Placenta Praevia: Incidence, Risk Factors, Maternal and Fetal Outcomes in a Nigerian Teaching Hospital
Background: Placenta praevia is a major cause of antepartum haemorrhage and is potentially life threatening to both the mother and the fetus. This study sought to determine the magnitude of the condition, its risk factors, maternal and fetal outcomes in a tertiary health centre in Jos, Nigeria.
Materials and Methods: A prospective cross-sectional study conducted in all women diagnosed with placenta praevia that spanned over a three and half-year periods (January 2006-June 2009) in Jos University Teaching Hospital, Jos. The patients were followed up until discharged from the hospital. Relevant information was obtained from each patient using a pre-designed study case report form. Statistical analysis was performed using simple percentages.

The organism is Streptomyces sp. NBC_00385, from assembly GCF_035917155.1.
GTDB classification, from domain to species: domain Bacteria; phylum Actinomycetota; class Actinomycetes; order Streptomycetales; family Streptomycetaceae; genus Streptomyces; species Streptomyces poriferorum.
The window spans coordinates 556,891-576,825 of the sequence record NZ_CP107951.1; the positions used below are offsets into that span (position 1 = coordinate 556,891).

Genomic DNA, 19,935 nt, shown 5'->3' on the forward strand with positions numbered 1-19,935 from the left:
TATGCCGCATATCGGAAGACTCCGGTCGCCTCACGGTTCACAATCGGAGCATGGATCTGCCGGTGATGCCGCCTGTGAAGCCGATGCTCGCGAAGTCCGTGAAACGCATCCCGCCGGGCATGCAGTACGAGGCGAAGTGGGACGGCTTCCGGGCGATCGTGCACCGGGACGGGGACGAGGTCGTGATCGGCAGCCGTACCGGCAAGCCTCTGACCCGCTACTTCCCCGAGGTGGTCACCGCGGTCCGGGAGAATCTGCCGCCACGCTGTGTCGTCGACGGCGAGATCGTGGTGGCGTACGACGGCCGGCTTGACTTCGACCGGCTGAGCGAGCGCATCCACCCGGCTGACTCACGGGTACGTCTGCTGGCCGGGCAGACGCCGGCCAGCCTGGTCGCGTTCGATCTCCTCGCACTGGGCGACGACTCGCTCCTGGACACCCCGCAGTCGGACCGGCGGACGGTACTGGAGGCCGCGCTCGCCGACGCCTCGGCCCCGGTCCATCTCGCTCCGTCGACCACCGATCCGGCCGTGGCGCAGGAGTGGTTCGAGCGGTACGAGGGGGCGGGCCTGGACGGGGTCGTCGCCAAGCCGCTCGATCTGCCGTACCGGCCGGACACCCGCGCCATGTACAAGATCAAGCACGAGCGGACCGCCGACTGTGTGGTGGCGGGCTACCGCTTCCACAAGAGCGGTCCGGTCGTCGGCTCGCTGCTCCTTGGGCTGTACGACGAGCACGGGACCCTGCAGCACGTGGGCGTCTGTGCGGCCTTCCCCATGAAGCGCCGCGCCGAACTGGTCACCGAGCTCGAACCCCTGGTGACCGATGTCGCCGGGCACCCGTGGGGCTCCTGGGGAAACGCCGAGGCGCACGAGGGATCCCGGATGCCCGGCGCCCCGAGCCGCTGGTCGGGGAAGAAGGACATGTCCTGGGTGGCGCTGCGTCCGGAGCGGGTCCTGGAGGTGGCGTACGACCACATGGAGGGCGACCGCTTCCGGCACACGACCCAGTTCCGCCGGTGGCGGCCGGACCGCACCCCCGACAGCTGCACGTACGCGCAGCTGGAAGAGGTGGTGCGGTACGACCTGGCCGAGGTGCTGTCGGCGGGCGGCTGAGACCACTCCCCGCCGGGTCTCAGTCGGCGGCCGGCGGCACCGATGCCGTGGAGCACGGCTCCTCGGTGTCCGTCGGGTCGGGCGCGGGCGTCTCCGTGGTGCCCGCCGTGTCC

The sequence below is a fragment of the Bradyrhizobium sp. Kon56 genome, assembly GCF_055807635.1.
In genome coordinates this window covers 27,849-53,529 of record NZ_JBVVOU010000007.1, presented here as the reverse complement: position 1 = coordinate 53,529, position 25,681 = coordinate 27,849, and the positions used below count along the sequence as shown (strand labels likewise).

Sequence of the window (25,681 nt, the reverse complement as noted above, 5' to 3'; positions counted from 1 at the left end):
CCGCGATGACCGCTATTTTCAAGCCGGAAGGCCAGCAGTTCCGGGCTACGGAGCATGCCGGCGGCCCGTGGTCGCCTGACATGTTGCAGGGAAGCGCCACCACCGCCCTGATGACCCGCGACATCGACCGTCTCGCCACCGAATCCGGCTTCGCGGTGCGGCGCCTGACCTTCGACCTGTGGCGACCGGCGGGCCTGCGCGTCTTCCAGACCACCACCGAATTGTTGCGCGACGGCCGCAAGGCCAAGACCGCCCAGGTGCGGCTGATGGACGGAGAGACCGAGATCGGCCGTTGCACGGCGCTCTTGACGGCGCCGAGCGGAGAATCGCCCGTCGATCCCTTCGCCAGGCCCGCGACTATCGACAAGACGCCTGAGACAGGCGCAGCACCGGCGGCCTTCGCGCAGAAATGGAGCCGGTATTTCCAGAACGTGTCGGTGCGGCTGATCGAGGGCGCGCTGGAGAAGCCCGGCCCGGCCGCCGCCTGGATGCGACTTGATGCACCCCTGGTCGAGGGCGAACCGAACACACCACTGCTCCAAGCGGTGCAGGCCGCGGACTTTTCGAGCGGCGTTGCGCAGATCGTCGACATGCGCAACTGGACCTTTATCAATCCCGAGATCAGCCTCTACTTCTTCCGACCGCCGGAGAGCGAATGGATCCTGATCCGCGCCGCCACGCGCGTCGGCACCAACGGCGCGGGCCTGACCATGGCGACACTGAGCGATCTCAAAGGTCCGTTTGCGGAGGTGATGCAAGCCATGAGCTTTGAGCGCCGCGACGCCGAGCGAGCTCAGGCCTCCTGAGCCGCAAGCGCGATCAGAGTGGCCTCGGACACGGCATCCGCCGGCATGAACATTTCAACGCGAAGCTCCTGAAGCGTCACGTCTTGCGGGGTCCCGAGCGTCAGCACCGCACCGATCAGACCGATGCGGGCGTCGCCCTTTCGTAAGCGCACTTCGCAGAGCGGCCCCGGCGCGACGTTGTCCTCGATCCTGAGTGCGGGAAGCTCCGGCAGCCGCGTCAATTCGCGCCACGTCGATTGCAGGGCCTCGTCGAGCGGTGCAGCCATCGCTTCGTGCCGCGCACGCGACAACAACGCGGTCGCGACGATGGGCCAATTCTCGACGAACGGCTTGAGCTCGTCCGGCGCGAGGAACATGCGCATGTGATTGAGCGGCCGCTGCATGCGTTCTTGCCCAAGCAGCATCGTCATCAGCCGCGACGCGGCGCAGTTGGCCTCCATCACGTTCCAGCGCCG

Results: During the study period, there were 10,895 deliveries and 135 cases of placenta praevia, thus an incidence of 1.24% or 1 in 81 deliveries. The average age of the patients was 30.2 years and majority of them were multi-parous (63.7%). The identified risk factors included previous caesarean section, grandmultiparity, previous uterine evacuation of retained products of conception, multiple pregnancy and history of placenta praevia. Maternal complications included post-partum anaemia, postpartum haemorrhage & operative site infection. There were two maternal deaths (1.48%) and the perinatal mortality rate was 18.7%.
Conclusion: The incidence of Placenta praevia was relatively high and associated with high maternal and perinatal complications. Screening ultrasonography in women with history of multiple caesarean sections in the third trimester and timely delivery may help to reduce the maternal and perinatal morbidity and mortality associated with placenta praevia.